Podcasts & RSS Feeds
Most Active Stories
- Investigators Ask For Public's Help In Ongoing Abigail Hernandez Investigation
- Ousted CEO Arthur T. Demoulas Wants To Buy Market Basket Chain
- Bare Shelves, High Spirits As Market Basket Employees Continue Rally
- On Demand: What's New To Netflix, Redbox, And Amazon Prime For July 2014
- Worth Preserving? 'Ugly' Concord Building At Center Of Debate Over Mid-Century Design
Wed January 22, 2014
N.H. House Considers In-State Tuition For Some Undocumented Residents
College students who entered the U.S. illegally could get in-state tuition at University of New Hampshire System schools if they met certain requirements.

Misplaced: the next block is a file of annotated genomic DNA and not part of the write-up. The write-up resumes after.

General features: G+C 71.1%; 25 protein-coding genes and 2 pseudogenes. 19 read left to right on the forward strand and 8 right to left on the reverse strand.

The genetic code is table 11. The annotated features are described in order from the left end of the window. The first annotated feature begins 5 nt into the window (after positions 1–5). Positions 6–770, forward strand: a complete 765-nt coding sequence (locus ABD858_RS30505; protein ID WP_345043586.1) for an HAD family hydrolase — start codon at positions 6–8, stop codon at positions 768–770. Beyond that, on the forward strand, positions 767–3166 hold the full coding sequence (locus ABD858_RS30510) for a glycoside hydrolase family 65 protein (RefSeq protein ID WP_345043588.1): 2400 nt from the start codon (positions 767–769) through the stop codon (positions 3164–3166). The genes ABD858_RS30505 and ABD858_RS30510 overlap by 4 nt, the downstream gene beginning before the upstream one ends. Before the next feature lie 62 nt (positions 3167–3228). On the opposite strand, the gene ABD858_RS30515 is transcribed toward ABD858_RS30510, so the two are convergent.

The House votes Wednesday on a bill that would require the students to be a graduate of a high school in the state or to have gotten a New Hampshire high school equivalency certificate to be eligible for the in-state rate.
They would have to have had to attend a state high school for three years before graduating or receiving an equivalency certificate and have met all the other criteria for in-state rates.
The students also would be required to apply for legal residency.
Opponents argue it isn't fair for out-of-state students to pay higher tuition than students who are in the country illegally.
Business and Economy